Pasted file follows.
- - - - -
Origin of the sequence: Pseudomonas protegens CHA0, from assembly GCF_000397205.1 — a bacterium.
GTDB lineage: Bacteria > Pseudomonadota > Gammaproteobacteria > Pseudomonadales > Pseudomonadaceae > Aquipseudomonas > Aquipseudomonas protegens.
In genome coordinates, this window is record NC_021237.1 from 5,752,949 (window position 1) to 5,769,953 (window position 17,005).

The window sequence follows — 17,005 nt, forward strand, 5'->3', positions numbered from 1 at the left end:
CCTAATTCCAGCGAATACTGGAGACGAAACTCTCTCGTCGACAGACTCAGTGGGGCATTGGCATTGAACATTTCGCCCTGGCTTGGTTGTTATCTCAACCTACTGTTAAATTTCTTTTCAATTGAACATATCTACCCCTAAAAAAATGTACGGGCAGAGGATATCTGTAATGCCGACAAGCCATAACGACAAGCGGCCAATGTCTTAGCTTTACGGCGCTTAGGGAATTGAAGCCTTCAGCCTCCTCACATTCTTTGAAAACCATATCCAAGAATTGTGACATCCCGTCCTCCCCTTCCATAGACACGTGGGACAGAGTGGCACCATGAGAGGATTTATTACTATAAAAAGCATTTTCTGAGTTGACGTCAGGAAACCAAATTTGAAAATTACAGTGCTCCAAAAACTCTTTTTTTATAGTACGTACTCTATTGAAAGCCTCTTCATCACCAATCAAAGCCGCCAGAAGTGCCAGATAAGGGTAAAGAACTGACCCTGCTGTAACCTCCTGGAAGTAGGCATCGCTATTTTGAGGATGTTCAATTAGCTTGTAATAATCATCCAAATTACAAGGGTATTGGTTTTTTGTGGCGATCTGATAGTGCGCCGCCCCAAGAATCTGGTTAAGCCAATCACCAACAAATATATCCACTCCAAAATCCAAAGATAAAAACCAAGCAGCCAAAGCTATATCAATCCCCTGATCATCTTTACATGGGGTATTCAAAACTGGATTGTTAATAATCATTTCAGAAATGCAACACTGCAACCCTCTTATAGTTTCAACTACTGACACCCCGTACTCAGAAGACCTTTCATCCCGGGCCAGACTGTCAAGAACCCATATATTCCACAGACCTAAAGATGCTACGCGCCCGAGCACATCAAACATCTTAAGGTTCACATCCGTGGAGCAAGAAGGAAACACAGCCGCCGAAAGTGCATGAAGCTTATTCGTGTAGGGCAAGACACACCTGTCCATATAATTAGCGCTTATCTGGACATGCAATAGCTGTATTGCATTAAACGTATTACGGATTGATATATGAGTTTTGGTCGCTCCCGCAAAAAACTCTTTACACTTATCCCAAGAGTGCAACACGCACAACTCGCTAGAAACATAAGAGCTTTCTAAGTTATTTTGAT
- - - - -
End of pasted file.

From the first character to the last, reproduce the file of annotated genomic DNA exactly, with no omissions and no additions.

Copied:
Origin of the sequence: Pseudomonas protegens CHA0, from assembly GCF_000397205.1 — a bacterium.
GTDB lineage: Bacteria > Pseudomonadota > Gammaproteobacteria > Pseudomonadales > Pseudomonadaceae > Aquipseudomonas > Aquipseudomonas protegens.
In genome coordinates, this window is record NC_021237.1 from 5,752,949 (window position 1) to 5,769,953 (window position 17,005).

The window sequence follows — 17,005 nt, forward strand, 5'->3', positions numbered from 1 at the left end:
CCTAATTCCAGCGAATACTGGAGACGAAACTCTCTCGTCGACAGACTCAGTGGGGCATTGGCATTGAACATTTCGCCCTGGCTTGGTTGTTATCTCAACCTACTGTTAAATTTCTTTTCAATTGAACATATCTACCCCTAAAAAAATGTACGGGCAGAGGATATCTGTAATGCCGACAAGCCATAACGACAAGCGGCCAATGTCTTAGCTTTACGGCGCTTAGGGAATTGAAGCCTTCAGCCTCCTCACATTCTTTGAAAACCATATCCAAGAATTGTGACATCCCGTCCTCCCCTTCCATAGACACGTGGGACAGAGTGGCACCATGAGAGGATTTATTACTATAAAAAGCATTTTCTGAGTTGACGTCAGGAAACCAAATTTGAAAATTACAGTGCTCCAAAAACTCTTTTTTTATAGTACGTACTCTATTGAAAGCCTCTTCATCACCAATCAAAGCCGCCAGAAGTGCCAGATAAGGGTAAAGAACTGACCCTGCTGTAACCTCCTGGAAGTAGGCATCGCTATTTTGAGGATGTTCAATTAGCTTGTAATAATCATCCAAATTACAAGGGTATTGGTTTTTTGTGGCGATCTGATAGTGCGCCGCCCCAAGAATCTGGTTAAGCCAATCACCAACAAATATATCCACTCCAAAATCCAAAGATAAAAACCAAGCAGCCAAAGCTATATCAATCCCCTGATCATCTTTACATGGGGTATTCAAAACTGGATTGTTAATAATCATTTCAGAAATGCAACACTGCAACCCTCTTATAGTTTCAACTACTGACACCCCGTACTCAGAAGACCTTTCATCCCGGGCCAGACTGTCAAGAACCCATATATTCCACAGACCTAAAGATGCTACGCGCCCGAGCACATCAAACATCTTAAGGTTCACATCCGTGGAGCAAGAAGGAAACACAGCCGCCGAAAGTGCATGAAGCTTATTCGTGTAGGGCAAGACACACCTGTCCATATAATTAGCGCTTATCTGGACATGCAATAGCTGTATTGCATTAAACGTATTACGGATTGATATATGAGTTTTGGTCGCTCCCGCAAAAAACTCTTTACACTTATCCCAAGAGTGCAACACGCACAACTCGCTAGAAACATAAGAGCTTTCTAAGTTATTTTGAT